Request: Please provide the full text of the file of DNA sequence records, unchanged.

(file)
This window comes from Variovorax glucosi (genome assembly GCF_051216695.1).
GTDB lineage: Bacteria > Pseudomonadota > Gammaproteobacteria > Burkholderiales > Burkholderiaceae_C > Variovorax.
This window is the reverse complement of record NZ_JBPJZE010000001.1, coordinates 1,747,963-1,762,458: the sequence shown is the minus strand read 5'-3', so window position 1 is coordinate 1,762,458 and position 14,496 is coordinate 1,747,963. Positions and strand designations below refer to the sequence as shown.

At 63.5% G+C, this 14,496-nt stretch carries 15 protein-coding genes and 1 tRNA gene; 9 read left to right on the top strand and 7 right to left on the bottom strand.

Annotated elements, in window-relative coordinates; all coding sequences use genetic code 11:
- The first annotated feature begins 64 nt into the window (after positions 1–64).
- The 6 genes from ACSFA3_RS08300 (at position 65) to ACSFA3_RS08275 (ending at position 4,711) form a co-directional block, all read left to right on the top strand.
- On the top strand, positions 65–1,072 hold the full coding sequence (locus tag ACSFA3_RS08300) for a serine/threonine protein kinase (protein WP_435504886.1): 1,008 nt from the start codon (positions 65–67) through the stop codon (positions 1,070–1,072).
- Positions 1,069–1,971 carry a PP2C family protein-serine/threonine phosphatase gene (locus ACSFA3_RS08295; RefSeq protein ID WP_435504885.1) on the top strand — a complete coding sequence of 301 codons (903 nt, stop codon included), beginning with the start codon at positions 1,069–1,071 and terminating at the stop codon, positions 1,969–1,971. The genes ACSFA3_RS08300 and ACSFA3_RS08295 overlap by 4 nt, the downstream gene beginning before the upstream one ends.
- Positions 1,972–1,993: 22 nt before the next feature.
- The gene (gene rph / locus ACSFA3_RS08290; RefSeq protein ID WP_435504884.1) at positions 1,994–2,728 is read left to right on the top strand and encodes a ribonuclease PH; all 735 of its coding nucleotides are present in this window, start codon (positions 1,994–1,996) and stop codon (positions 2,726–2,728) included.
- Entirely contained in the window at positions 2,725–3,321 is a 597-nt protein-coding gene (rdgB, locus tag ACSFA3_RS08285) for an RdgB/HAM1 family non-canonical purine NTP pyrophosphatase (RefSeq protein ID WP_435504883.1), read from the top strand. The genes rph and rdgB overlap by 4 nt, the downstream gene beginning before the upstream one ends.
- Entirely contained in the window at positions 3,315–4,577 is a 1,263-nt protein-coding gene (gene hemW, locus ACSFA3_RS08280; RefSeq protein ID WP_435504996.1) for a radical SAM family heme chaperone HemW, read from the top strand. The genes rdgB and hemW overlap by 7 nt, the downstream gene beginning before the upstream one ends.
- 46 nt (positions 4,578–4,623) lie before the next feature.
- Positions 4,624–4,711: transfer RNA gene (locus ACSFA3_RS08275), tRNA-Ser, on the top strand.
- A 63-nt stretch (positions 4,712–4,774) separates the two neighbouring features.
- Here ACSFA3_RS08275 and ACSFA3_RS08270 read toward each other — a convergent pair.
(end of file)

This window comes from Variovorax glucosi (genome assembly GCF_051216695.1).
GTDB lineage: Bacteria > Pseudomonadota > Gammaproteobacteria > Burkholderiales > Burkholderiaceae_C > Variovorax.
This window is the reverse complement of record NZ_JBPJZE010000001.1, coordinates 1,747,963-1,762,458: the sequence shown is the minus strand read 5'-3', so window position 1 is coordinate 1,762,458 and position 14,496 is coordinate 1,747,963. Positions and strand designations below refer to the sequence as shown.

At 63.5% G+C, this 14,496-nt stretch carries 15 protein-coding genes and 1 tRNA gene; 9 read left to right on the top strand and 7 right to left on the bottom strand.

Annotated elements, in window-relative coordinates; all coding sequences use genetic code 11:
- The first annotated feature begins 64 nt into the window (after positions 1–64).
- The 6 genes from ACSFA3_RS08300 (at position 65) to ACSFA3_RS08275 (ending at position 4,711) form a co-directional block, all read left to right on the top strand.
- On the top strand, positions 65–1,072 hold the full coding sequence (locus tag ACSFA3_RS08300) for a serine/threonine protein kinase (protein WP_435504886.1): 1,008 nt from the start codon (positions 65–67) through the stop codon (positions 1,070–1,072).
- Positions 1,069–1,971 carry a PP2C family protein-serine/threonine phosphatase gene (locus ACSFA3_RS08295; RefSeq protein ID WP_435504885.1) on the top strand — a complete coding sequence of 301 codons (903 nt, stop codon included), beginning with the start codon at positions 1,069–1,071 and terminating at the stop codon, positions 1,969–1,971. The genes ACSFA3_RS08300 and ACSFA3_RS08295 overlap by 4 nt, the downstream gene beginning before the upstream one ends.
- Positions 1,972–1,993: 22 nt before the next feature.
- The gene (gene rph / locus ACSFA3_RS08290; RefSeq protein ID WP_435504884.1) at positions 1,994–2,728 is read left to right on the top strand and encodes a ribonuclease PH; all 735 of its coding nucleotides are present in this window, start codon (positions 1,994–1,996) and stop codon (positions 2,726–2,728) included.
- Entirely contained in the window at positions 2,725–3,321 is a 597-nt protein-coding gene (rdgB, locus tag ACSFA3_RS08285) for an RdgB/HAM1 family non-canonical purine NTP pyrophosphatase (RefSeq protein ID WP_435504883.1), read from the top strand. The genes rph and rdgB overlap by 4 nt, the downstream gene beginning before the upstream one ends.
- Entirely contained in the window at positions 3,315–4,577 is a 1,263-nt protein-coding gene (gene hemW, locus ACSFA3_RS08280; RefSeq protein ID WP_435504996.1) for a radical SAM family heme chaperone HemW, read from the top strand. The genes rdgB and hemW overlap by 7 nt, the downstream gene beginning before the upstream one ends.
- 46 nt (positions 4,578–4,623) lie before the next feature.
- Positions 4,624–4,711: transfer RNA gene (locus ACSFA3_RS08275), tRNA-Ser, on the top strand.
- A 63-nt stretch (positions 4,712–4,774) separates the two neighbouring features.
- Here ACSFA3_RS08275 and ACSFA3_RS08270 read toward each other — a convergent pair.